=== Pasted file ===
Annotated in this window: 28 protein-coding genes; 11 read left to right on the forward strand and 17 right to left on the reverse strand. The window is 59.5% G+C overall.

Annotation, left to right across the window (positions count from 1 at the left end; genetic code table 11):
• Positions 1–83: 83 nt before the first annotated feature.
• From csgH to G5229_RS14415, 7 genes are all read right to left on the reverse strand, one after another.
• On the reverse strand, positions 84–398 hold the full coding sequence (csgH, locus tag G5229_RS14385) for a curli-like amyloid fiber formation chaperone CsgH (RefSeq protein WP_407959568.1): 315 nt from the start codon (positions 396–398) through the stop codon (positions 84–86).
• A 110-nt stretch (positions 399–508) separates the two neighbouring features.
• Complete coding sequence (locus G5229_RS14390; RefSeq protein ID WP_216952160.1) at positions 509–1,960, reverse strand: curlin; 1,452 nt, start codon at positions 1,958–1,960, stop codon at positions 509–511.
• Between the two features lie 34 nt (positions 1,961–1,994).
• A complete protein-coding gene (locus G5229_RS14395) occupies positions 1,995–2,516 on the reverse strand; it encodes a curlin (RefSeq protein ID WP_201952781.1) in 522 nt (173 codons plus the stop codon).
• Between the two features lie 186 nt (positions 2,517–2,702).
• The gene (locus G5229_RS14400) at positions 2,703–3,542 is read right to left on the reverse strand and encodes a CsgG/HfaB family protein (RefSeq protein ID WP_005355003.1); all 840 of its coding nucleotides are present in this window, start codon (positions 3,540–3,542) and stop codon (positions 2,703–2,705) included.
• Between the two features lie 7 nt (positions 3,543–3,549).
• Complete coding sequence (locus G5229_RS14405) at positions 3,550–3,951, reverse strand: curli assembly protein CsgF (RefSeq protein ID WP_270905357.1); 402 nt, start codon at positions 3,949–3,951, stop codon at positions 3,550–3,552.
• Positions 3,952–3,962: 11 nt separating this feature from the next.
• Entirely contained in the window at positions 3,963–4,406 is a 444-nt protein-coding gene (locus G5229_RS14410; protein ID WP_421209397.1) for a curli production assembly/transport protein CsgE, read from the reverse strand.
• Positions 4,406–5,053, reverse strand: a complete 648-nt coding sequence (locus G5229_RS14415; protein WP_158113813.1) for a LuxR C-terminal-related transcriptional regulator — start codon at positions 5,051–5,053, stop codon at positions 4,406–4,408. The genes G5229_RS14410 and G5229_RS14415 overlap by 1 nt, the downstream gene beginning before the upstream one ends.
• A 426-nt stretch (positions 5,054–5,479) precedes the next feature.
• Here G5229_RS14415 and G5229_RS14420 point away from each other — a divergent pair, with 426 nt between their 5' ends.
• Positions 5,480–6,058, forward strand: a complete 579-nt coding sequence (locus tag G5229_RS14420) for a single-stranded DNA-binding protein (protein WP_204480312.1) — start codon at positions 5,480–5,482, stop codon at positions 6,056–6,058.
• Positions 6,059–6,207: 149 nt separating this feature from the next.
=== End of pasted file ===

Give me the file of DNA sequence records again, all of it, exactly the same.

Annotated in this window: 28 protein-coding genes; 11 read left to right on the forward strand and 17 right to left on the reverse strand. The window is 59.5% G+C overall.

Annotation, left to right across the window (positions count from 1 at the left end; genetic code table 11):
• Positions 1–83: 83 nt before the first annotated feature.
• From csgH to G5229_RS14415, 7 genes are all read right to left on the reverse strand, one after another.
• On the reverse strand, positions 84–398 hold the full coding sequence (csgH, locus tag G5229_RS14385) for a curli-like amyloid fiber formation chaperone CsgH (RefSeq protein WP_407959568.1): 315 nt from the start codon (positions 396–398) through the stop codon (positions 84–86).
• A 110-nt stretch (positions 399–508) separates the two neighbouring features.
• Complete coding sequence (locus G5229_RS14390; RefSeq protein ID WP_216952160.1) at positions 509–1,960, reverse strand: curlin; 1,452 nt, start codon at positions 1,958–1,960, stop codon at positions 509–511.
• Between the two features lie 34 nt (positions 1,961–1,994).
• A complete protein-coding gene (locus G5229_RS14395) occupies positions 1,995–2,516 on the reverse strand; it encodes a curlin (RefSeq protein ID WP_201952781.1) in 522 nt (173 codons plus the stop codon).
• Between the two features lie 186 nt (positions 2,517–2,702).
• The gene (locus G5229_RS14400) at positions 2,703–3,542 is read right to left on the reverse strand and encodes a CsgG/HfaB family protein (RefSeq protein ID WP_005355003.1); all 840 of its coding nucleotides are present in this window, start codon (positions 3,540–3,542) and stop codon (positions 2,703–2,705) included.
• Between the two features lie 7 nt (positions 3,543–3,549).
• Complete coding sequence (locus G5229_RS14405) at positions 3,550–3,951, reverse strand: curli assembly protein CsgF (RefSeq protein ID WP_270905357.1); 402 nt, start codon at positions 3,949–3,951, stop codon at positions 3,550–3,552.
• Positions 3,952–3,962: 11 nt separating this feature from the next.
• Entirely contained in the window at positions 3,963–4,406 is a 444-nt protein-coding gene (locus G5229_RS14410; protein ID WP_421209397.1) for a curli production assembly/transport protein CsgE, read from the reverse strand.
• Positions 4,406–5,053, reverse strand: a complete 648-nt coding sequence (locus G5229_RS14415; protein WP_158113813.1) for a LuxR C-terminal-related transcriptional regulator — start codon at positions 5,051–5,053, stop codon at positions 4,406–4,408. The genes G5229_RS14410 and G5229_RS14415 overlap by 1 nt, the downstream gene beginning before the upstream one ends.
• A 426-nt stretch (positions 5,054–5,479) precedes the next feature.
• Here G5229_RS14415 and G5229_RS14420 point away from each other — a divergent pair, with 426 nt between their 5' ends.
• Positions 5,480–6,058, forward strand: a complete 579-nt coding sequence (locus tag G5229_RS14420) for a single-stranded DNA-binding protein (protein WP_204480312.1) — start codon at positions 5,480–5,482, stop codon at positions 6,056–6,058.
• Positions 6,059–6,207: 149 nt separating this feature from the next.